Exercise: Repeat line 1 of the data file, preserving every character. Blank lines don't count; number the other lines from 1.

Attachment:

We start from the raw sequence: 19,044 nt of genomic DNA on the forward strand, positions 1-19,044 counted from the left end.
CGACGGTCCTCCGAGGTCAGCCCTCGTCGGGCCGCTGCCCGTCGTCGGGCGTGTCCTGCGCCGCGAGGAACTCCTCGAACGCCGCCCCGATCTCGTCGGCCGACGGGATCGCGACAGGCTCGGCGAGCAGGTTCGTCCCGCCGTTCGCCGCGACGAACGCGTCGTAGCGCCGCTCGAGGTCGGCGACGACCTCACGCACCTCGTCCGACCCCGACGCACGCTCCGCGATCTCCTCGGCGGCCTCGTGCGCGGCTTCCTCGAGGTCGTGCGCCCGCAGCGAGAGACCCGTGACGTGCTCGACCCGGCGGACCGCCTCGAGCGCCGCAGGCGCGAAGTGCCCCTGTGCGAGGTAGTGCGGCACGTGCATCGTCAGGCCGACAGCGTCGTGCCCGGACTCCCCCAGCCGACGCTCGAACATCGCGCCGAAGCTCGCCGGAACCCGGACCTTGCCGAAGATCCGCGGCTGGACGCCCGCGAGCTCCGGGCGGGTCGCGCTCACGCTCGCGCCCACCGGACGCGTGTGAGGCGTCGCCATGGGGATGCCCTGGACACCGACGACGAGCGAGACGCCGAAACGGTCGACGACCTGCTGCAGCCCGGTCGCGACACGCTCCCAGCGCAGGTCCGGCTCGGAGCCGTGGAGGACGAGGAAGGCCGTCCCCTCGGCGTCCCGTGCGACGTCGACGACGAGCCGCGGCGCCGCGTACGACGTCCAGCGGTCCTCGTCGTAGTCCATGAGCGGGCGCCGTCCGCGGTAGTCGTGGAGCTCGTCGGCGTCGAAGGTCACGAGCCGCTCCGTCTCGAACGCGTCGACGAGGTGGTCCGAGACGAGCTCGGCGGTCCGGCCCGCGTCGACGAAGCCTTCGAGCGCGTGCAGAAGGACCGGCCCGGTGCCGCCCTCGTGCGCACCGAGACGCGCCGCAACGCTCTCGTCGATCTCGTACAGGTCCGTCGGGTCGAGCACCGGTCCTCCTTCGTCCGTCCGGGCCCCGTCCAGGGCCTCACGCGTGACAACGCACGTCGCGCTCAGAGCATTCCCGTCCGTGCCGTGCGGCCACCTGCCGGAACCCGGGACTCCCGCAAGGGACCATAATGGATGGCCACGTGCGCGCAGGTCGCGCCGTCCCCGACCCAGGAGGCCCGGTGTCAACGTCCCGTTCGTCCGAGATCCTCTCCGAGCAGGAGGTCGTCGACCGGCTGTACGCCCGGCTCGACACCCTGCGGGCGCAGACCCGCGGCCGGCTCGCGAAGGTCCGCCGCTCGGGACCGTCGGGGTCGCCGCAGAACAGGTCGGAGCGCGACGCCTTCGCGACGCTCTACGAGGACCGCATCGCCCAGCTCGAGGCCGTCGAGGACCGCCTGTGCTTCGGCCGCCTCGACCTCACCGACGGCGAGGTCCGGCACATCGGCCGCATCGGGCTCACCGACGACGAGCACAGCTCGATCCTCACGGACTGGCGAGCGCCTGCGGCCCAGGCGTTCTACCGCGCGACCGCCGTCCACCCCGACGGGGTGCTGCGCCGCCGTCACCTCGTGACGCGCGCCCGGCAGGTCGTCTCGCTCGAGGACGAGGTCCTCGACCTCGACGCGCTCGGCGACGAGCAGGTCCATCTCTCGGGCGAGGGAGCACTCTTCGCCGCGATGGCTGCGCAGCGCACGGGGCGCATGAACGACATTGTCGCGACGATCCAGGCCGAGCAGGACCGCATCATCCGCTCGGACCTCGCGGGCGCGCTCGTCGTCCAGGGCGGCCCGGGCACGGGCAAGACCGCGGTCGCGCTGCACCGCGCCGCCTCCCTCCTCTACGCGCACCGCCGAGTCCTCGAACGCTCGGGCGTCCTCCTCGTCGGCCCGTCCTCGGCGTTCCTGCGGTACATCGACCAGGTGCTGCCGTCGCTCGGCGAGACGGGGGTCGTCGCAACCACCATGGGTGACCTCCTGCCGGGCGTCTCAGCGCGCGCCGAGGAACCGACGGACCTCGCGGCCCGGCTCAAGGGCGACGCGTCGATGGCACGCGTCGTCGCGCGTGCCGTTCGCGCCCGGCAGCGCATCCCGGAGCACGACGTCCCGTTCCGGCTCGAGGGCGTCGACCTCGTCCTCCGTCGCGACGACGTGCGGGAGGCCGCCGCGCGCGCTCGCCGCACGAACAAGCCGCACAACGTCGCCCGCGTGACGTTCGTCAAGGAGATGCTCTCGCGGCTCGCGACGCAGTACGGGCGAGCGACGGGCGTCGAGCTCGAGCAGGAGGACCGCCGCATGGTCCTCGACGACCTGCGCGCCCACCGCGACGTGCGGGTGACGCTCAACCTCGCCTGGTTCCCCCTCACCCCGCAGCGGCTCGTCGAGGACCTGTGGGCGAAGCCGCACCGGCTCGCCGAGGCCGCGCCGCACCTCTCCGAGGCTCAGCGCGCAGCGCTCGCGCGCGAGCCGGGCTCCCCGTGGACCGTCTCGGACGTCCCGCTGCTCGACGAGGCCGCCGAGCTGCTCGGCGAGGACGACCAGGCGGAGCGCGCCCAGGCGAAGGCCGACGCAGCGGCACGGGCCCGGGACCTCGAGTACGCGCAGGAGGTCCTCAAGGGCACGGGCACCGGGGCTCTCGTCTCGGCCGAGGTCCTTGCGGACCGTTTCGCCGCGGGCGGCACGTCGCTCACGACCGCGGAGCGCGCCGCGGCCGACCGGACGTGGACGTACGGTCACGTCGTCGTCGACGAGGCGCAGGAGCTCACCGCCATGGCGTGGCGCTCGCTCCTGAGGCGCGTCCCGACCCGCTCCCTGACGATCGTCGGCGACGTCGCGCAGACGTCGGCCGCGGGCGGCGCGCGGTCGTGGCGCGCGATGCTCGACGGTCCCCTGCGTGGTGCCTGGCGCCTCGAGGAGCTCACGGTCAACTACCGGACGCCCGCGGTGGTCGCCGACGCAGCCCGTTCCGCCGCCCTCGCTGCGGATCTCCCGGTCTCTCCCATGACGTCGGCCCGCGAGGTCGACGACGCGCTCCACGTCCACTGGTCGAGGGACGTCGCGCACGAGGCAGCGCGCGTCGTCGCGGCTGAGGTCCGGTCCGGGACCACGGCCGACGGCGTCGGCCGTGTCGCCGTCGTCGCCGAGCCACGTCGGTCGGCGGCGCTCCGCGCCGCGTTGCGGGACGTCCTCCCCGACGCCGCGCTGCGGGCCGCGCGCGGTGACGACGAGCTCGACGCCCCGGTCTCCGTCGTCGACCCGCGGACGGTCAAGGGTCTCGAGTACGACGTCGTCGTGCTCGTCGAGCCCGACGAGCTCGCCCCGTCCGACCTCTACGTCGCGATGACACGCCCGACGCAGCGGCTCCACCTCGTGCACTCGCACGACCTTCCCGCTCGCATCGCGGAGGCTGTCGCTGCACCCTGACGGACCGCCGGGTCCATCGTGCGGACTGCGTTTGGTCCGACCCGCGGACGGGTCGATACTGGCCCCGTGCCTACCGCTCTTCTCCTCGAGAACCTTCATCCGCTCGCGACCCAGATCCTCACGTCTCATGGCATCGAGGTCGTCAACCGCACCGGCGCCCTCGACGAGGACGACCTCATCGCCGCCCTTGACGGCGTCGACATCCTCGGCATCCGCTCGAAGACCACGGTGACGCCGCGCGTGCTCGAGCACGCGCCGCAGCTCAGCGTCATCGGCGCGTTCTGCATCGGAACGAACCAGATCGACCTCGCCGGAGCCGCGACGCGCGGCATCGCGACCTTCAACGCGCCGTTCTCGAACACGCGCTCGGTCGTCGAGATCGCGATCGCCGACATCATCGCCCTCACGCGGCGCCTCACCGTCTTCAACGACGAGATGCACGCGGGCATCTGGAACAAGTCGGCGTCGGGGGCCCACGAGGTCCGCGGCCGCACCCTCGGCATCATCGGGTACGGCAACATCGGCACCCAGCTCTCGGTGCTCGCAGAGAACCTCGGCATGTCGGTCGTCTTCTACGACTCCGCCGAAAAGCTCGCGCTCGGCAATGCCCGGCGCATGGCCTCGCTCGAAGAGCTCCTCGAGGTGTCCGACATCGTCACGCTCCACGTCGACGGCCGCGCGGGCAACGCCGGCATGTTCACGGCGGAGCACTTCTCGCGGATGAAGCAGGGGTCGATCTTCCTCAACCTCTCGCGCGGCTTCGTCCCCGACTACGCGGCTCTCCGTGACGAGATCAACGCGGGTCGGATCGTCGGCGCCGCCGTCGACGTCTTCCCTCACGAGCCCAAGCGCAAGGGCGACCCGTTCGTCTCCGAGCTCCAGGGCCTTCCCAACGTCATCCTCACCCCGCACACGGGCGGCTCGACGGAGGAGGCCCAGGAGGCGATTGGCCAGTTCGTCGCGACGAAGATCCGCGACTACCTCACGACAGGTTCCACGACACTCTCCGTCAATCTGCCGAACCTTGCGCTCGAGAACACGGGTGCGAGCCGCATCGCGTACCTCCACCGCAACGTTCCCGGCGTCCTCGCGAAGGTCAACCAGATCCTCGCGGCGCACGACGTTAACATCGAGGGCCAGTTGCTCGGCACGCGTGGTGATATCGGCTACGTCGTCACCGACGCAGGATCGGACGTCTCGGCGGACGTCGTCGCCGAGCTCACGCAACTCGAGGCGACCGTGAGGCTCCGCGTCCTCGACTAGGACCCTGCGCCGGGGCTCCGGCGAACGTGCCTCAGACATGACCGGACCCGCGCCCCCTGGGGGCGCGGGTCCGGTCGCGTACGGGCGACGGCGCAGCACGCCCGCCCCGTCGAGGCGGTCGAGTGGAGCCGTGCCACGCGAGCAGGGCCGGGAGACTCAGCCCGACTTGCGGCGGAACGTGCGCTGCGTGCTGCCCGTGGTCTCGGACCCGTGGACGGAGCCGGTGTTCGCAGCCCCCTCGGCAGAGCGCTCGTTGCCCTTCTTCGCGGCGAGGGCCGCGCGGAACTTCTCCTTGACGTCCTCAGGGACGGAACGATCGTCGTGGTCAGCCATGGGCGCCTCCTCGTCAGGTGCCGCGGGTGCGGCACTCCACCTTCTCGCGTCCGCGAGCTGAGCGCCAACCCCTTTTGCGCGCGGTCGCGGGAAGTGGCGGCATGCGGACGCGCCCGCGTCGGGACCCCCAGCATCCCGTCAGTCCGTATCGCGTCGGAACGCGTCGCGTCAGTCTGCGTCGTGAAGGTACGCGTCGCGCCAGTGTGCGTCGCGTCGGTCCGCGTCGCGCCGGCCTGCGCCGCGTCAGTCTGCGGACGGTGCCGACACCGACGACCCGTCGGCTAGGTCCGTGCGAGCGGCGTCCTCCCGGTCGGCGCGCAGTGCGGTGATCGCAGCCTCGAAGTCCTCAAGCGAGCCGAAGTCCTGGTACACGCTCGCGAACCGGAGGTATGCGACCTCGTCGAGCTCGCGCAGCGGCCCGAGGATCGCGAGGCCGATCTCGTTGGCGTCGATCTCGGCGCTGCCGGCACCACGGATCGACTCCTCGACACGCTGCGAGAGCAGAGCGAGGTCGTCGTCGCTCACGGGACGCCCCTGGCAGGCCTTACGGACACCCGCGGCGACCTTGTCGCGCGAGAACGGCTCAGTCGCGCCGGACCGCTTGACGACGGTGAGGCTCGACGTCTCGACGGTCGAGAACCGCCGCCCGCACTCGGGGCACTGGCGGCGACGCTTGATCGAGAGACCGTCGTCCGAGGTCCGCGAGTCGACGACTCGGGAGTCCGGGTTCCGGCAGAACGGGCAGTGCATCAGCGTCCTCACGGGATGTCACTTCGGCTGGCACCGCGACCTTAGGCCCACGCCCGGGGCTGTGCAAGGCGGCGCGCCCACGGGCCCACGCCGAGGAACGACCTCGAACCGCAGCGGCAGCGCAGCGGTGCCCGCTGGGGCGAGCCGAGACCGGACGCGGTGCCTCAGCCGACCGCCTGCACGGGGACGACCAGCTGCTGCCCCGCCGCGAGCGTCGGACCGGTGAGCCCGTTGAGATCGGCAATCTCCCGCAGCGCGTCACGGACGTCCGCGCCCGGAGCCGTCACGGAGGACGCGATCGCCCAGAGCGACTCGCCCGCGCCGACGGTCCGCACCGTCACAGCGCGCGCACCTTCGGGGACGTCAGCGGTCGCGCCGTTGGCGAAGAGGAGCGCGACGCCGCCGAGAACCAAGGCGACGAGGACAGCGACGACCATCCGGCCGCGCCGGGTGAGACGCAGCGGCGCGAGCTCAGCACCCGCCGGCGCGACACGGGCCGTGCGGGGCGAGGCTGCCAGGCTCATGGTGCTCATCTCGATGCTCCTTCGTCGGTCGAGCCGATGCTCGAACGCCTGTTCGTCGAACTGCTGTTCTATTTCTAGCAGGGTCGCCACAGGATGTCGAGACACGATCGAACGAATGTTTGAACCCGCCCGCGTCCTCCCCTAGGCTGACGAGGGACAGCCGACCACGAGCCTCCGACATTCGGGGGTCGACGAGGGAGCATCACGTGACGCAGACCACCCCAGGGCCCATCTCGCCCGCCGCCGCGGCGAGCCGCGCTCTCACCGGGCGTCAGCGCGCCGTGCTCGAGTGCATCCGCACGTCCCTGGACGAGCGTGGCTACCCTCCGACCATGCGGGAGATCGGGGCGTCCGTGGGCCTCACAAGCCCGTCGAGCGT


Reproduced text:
We start from the raw sequence: 19,044 nt of genomic DNA on the forward strand, positions 1-19,044 counted from the left end.